- Description of the Drawings
In one embodiment, the controller monitor sends an operational status message whenever the operational status changes. In this case the path processor determines whether the change in status is a failure or potential failure and then acts accordingly.
FIG. 2 shows a storage area network (SAN) system 110, according to an embodiment of the invention. The SAN 110 includes a server 112 linked by multiple path storage area network (SAN) 116 to a storage subsystem 113. The storage subsystem 113 includes storage controllers 114A and 114B, controller monitors 115A and 115B, and storage logical unit (LUN) 118.
The SAN 110 links the storage subsystem 113 to the server 112 along one of a plurality of paths 120A, 120B 120C and 120D in SAN 116. Any one of the paths can be used by the server to read or write data from the storage subsystem 113. The SAN paths have a network of switches in which some switches are faster than others and therefore the time taken through the network on different paths will be different. Also one switch might be busier than others or more heavily used or more reliable or unreliable. The links might also be longer or shorter.
The server 112 includes an application host 122 and a multi-path processor 124. The application host 122 includes an application 128 and an application buffer 130. The application host 122 selects any one of the paths when it needs to do an I/O transaction with the storage controller. The application 128 is a set of instructions for achieving a business purpose such as a transaction retrieval database. One or more of these instructions will be a read or write instruction executed by the application host. The application buffer 130 stores data that is received from or is to be transmitted to the storage subsystem 113. The application host 122 executes the application 128 and uses the application buffer 130 in response to a read or write operation.
The multi-path processor 124 includes a port controller 125, device ports 126A and 126B, and status message processor 127. Each device port 126A and 126B can make an I/O request to the storage controllers over path 120A, 120B, 120C and 120D. The status message processor 127 receives status messages from the storage subsystem indicating a status condition of: failure, potential failure, reconnection, or overload. In one embodiment, these messages are passed to the port processor 125 to make the choice of which port and path to use depending on the status type. In another embodiment, the status message processor receives raw status data from the storage controllers, and the status message processor determines the status condition (failure, potential failure, connection or overload) and transmits this status message to the port controller 125.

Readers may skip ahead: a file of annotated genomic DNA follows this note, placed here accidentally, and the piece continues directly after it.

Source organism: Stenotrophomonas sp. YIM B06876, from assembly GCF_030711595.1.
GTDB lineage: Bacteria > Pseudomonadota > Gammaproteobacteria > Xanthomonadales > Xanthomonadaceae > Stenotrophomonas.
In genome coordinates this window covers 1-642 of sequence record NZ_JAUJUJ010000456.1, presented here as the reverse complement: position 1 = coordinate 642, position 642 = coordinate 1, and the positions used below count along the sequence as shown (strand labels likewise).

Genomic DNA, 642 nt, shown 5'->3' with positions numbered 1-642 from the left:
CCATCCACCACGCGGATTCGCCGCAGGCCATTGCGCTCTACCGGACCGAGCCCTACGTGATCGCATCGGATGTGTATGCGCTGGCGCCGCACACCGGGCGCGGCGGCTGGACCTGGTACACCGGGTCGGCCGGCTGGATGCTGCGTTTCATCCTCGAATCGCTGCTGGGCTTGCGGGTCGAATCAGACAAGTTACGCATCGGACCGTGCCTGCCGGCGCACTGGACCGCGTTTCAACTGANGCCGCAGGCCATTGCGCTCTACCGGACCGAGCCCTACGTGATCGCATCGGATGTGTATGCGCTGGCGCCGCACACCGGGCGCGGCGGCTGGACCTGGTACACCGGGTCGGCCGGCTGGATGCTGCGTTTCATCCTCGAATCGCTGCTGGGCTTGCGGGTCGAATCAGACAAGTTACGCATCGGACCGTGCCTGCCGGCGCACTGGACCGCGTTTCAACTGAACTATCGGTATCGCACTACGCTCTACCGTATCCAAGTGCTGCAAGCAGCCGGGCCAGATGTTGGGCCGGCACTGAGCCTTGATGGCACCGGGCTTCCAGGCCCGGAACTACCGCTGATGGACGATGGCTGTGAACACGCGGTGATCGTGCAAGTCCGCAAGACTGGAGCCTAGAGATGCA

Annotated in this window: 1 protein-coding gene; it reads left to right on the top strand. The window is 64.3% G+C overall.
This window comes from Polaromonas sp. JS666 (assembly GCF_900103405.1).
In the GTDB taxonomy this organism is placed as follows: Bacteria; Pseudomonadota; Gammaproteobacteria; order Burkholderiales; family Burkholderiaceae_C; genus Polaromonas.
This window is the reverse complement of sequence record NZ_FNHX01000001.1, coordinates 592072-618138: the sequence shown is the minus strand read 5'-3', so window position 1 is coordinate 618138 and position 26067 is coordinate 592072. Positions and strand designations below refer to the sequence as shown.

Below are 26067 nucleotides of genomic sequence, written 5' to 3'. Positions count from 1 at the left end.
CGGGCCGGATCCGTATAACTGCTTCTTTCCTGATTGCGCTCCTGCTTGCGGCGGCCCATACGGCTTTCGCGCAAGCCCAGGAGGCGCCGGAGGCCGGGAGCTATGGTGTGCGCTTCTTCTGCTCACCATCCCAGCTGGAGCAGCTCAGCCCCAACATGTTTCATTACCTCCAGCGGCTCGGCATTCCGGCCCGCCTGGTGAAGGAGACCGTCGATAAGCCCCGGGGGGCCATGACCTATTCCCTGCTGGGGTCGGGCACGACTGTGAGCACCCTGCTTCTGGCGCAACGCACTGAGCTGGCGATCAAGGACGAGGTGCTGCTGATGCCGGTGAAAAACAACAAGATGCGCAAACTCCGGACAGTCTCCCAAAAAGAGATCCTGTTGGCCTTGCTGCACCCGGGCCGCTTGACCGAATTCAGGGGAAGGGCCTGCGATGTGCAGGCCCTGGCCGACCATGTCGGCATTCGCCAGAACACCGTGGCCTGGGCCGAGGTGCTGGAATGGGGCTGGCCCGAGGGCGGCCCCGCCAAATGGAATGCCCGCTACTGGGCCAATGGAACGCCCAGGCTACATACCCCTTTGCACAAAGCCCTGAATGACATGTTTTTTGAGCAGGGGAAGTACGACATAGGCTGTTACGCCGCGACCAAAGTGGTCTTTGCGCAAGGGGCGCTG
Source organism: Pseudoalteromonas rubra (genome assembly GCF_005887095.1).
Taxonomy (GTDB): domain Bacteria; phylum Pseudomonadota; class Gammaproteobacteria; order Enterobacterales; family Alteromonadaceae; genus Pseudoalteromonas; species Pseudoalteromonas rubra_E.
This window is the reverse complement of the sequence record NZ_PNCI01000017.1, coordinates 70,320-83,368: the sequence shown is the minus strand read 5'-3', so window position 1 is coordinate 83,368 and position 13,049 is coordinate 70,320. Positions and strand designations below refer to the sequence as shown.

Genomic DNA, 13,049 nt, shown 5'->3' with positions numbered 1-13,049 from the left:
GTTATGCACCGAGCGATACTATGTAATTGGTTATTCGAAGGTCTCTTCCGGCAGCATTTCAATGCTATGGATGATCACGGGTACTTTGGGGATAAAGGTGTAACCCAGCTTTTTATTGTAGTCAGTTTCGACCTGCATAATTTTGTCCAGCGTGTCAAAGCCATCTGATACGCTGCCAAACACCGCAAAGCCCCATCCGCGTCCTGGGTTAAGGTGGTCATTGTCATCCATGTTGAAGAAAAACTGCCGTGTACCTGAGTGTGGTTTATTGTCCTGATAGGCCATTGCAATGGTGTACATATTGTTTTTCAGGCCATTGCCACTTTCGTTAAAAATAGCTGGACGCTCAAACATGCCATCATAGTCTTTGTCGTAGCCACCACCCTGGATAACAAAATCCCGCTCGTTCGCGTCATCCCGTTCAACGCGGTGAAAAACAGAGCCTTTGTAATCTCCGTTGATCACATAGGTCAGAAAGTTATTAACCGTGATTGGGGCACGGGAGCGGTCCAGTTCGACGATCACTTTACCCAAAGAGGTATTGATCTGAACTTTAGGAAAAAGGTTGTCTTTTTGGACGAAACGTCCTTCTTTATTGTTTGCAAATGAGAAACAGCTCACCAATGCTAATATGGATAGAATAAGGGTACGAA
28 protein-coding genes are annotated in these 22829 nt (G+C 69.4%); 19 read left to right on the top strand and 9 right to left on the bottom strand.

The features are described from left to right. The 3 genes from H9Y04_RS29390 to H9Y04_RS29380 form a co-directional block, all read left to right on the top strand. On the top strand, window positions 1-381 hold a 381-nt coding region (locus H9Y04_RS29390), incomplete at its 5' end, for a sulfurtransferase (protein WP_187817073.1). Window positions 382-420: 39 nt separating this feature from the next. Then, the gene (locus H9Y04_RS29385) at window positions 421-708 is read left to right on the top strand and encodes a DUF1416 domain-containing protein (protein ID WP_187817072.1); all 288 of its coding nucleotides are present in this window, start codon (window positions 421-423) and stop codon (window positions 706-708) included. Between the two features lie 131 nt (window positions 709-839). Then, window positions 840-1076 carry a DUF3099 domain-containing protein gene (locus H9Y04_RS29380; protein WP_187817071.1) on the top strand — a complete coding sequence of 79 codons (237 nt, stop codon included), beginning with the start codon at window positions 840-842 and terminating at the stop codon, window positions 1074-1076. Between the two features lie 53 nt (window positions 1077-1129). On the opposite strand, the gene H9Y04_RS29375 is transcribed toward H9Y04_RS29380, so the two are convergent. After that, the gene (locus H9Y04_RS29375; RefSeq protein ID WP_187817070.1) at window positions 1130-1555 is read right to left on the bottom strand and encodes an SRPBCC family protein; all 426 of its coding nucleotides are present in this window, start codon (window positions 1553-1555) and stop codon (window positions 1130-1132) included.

The port controller 125 receives read data instructions from the application host 122 as instructed by the application 128 as well as a status message containing the status condition. Using the instructions and status condition the port controller selects a primary path and a storage controller, links the primary path to the buffer 130 and requests data from storage controller using the primary data path. If a received status condition is fail for a particular storage controller then the port controller will not select this storage controller again until a ‘reconnected’ status condition is received. Also any data transfer tasks that can be redirected are redirected.
If a received status condition is a potential fail for a particular storage controller then the port controller will not select this storage controller for high reliability transfers. However, it will still use the storage controller for normal transfers until a ‘reconnected’ status condition is received. If a received status condition is overload for a particular storage controller then the port controller will redirect data transfers using this storage controller. A more generic status condition is ‘load’ with a parameter to indicate the loading percentage; this ‘load’ condition will allow the port controller to perform load balancing.
The storage subsystem 113 components—storage controllers 114A and 114B, controller monitors 115A and 115B, and storage logic unit (LUN) 118—are now described. The storage logical unit 118 is a single physical device for storage typically a hard drive. The LUN 118 could be a collection of physical drives acting as a single logical unit, such as a RAID array. The storage controllers 114A and 114B have direct access to the storage LUN 118.
The storage controllers 114A and 114B can receive multiple read requests arriving via different paths 120A, 120B, 120C and 120D. A first read request will cause the appropriate data to be loaded into the cache (not shown) in the storage controller 114A and subsequent reads are then satisfied from this cache and will not have significant impact on performance. The storage controllers collect and store raw data about their operating condition and store it in a status register 117A and 117B. This raw data includes: failure status of internal redundant components; the number of internal retry operations that have been required; the nature of internal retry operation that has been performed; the number of any internal resets that have been performed; the age of the unit and the amount of time it has been powered on; reset status; throughput; temperature; and storage firmware level.